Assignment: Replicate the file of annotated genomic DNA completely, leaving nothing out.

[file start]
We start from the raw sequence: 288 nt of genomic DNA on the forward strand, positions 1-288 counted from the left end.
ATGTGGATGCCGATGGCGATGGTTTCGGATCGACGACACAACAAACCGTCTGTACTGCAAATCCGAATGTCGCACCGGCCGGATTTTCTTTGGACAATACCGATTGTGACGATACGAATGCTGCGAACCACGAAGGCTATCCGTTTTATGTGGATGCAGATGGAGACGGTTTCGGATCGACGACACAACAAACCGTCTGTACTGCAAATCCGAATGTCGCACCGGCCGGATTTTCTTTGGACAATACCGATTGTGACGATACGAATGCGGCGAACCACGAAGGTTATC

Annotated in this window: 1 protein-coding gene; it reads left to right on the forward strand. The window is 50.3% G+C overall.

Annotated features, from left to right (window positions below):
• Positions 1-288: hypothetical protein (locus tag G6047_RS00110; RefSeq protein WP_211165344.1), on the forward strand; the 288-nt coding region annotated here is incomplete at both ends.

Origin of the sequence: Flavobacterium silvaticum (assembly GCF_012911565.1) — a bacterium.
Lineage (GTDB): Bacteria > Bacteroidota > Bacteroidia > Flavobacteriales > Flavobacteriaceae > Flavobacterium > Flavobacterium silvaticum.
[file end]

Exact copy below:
We start from the raw sequence: 288 nt of genomic DNA on the forward strand, positions 1-288 counted from the left end.
ATGTGGATGCCGATGGCGATGGTTTCGGATCGACGACACAACAAACCGTCTGTACTGCAAATCCGAATGTCGCACCGGCCGGATTTTCTTTGGACAATACCGATTGTGACGATACGAATGCTGCGAACCACGAAGGCTATCCGTTTTATGTGGATGCAGATGGAGACGGTTTCGGATCGACGACACAACAAACCGTCTGTACTGCAAATCCGAATGTCGCACCGGCCGGATTTTCTTTGGACAATACCGATTGTGACGATACGAATGCGGCGAACCACGAAGGTTATC

Annotated in this window: 1 protein-coding gene; it reads left to right on the forward strand. The window is 50.3% G+C overall.

Annotated features, from left to right (window positions below):
• Positions 1-288: hypothetical protein (locus tag G6047_RS00110; RefSeq protein WP_211165344.1), on the forward strand; the 288-nt coding region annotated here is incomplete at both ends.

Origin of the sequence: Flavobacterium silvaticum (assembly GCF_012911565.1) — a bacterium.
Lineage (GTDB): Bacteria > Bacteroidota > Bacteroidia > Flavobacteriales > Flavobacteriaceae > Flavobacterium > Flavobacterium silvaticum.